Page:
Anterior atlantoaxial subluxation implies a widening of the joint space between the anterior arch of the atlas and the odontoid process. Radiographic diagnostic criteria have been developed as descriptors of existence and advancement of atlantoaxial subluxation. Two of the most commonly used criteria are anterior and posterior atlantoaxial intervals (AADI and PADI respectively). The determination of these intervals involves constructing a line that connects the centroids of the anterior and posterior rings of the atlas on a lateral plain radiograph at maximal flexion. The AADI is the distance along this line that measures the difference between the posterior surface of the anterior arch of the atlas and the anterior surface of the dens. The PADI, which is complementary to AADI, is the distance between posterior surface of dens and anterior surface of posterior arch of atlas. The normal AADI is 1 to 2 mm in adults (sometimes referred to as atlantodens interval, ADI).3 In children, the ADI may be as much as 4.5 mm and can show an increase of 0.5 mm in flexion. Atlantoaxial subluxation is defined as the AADI >3 mm or PADI ⩽14 mm.1

Atlantoaxial subluxation of 9 mm reduces the area of the spinal canal (space available for the cord) to 60%. Theoretically, full rotation of 47° would further reduce the spinal canal to 21% which must cause compression of the cord (as cord normally occupies 27 to 30% of the spinal canal). The rheumatoid pannus also contributes to medullary compression in cases of atlantoaxial subluxation.3

The preoperative PADI value is a more reliable indicator of the development and severity of paralysis. Moreover, PADI is a better predictor than AADI of whether postoperative neurological recovery is expected. This is because PADI correlates closely with the space available for the spinal cord.1,5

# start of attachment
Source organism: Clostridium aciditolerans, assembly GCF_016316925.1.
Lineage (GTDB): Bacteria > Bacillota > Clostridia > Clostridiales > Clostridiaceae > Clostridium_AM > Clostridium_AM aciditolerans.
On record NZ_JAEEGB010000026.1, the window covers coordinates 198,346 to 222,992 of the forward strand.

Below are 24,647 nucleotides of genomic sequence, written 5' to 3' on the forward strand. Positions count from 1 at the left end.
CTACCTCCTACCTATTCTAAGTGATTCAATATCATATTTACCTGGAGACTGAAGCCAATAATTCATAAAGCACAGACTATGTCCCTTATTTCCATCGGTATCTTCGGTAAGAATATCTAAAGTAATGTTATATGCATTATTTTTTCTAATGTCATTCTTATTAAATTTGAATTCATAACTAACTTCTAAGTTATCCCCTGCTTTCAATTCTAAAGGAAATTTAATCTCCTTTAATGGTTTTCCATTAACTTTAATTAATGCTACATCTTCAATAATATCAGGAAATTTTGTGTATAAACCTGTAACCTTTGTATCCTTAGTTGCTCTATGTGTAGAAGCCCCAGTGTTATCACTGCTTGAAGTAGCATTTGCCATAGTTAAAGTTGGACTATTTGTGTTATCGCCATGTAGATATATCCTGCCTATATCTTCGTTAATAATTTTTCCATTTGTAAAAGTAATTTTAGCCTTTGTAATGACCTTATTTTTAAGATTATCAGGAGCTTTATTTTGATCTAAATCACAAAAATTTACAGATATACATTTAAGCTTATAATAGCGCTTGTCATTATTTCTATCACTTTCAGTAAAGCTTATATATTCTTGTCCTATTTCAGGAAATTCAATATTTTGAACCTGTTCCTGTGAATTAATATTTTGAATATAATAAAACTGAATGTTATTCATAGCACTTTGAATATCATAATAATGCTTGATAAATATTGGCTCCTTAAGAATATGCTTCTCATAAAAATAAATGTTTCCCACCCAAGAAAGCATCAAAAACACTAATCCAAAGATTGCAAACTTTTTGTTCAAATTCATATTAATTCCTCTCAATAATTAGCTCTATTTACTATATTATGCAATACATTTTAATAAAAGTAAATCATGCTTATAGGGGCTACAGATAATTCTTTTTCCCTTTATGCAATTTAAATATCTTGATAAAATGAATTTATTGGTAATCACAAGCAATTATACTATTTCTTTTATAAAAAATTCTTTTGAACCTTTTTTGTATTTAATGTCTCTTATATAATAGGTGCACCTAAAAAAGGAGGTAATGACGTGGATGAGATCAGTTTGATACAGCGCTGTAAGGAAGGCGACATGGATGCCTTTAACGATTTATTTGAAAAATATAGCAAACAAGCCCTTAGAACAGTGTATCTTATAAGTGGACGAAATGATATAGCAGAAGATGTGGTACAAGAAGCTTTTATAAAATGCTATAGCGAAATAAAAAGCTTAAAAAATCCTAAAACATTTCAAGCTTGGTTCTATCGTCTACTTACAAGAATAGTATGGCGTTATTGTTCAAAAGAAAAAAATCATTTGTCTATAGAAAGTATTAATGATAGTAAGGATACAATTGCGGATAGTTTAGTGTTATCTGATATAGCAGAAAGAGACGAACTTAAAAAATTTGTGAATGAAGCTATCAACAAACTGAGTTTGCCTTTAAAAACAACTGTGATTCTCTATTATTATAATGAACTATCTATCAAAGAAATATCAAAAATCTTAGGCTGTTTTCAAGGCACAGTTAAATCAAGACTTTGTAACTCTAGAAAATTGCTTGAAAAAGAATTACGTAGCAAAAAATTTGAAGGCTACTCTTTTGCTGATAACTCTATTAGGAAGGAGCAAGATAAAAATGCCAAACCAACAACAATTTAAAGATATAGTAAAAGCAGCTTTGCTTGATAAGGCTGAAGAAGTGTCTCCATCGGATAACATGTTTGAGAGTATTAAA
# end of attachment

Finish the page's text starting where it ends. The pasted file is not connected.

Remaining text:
Patient controlled flexion and extension views are evaluated to determine the AADI and PADI. Instability is present with a 3 mm of AADI difference in flexion and extension views, although radiographic instability in rheumatoid arthritis is common and is not an indication for surgery. Cervical spine surgery is seldom indicated solely by radiographic findings. These patients should be examined by with MRI to get more information about possible spinal cord compression and also to visualise other soft tissues, such as pannus, before a final decision on surgical treatment.2

The assessment of cervical disease in patients with rheumatoid arthritis can be difficult due to coexisting systemic illnesses, neurological abnormalities, and rheumatoid polyarthropathy.5 The Ranawat scale is often used to grade rheumatoid myelopathy because its coarse grading structure accepts the major musculoskeletal disability in rheumatoid arthritis (see box 2).

Box 2: Ranawat scale used for neurological assessment in rheumatoid arthritis

  • Grade 1: pain, no neurological deficit.

  • Grade 2: subjective weakness, hyper-reflexia, dysaesthsia.

  • Grade 3a: objective weaknesss, long tract signs, ambulatory.

  • Grade 3b: objective weaknesss, long tract signs, non-ambulatory.

Rheumatoid cervical spine changes are usually treated conservatively. The indications for surgery are well established in the symptomatic patient. Severe pain may be alleviated and neurological deterioration relieved. Controversy still exists, however, over the role of prophylactic procedures in asymptomatic patients.5 Surgery has been recommended in cases with extensive subluxation or gross instability even without neurological deficit to avoid development of myelopathy.

The commonest surgical procedure is posterior C1–C2 fusion and wiring5 with additional halovest stabilisation or C1–C2 transarticular screw fixation. Atlantoaxial subluxation that is not reducible may require removal of the posterior arch of atlas for cord decompression followed by occiput to axis fusion. An AADI of >7–10 mm or a posterior space (PADI) of less than 13 mm is a relative contraindication to surgery in other areas and the spine should be stabilised first.

Final diagnosis

Anterior atlantoaxial subluxation of the cervical spine in rheumatoid arthritis.

References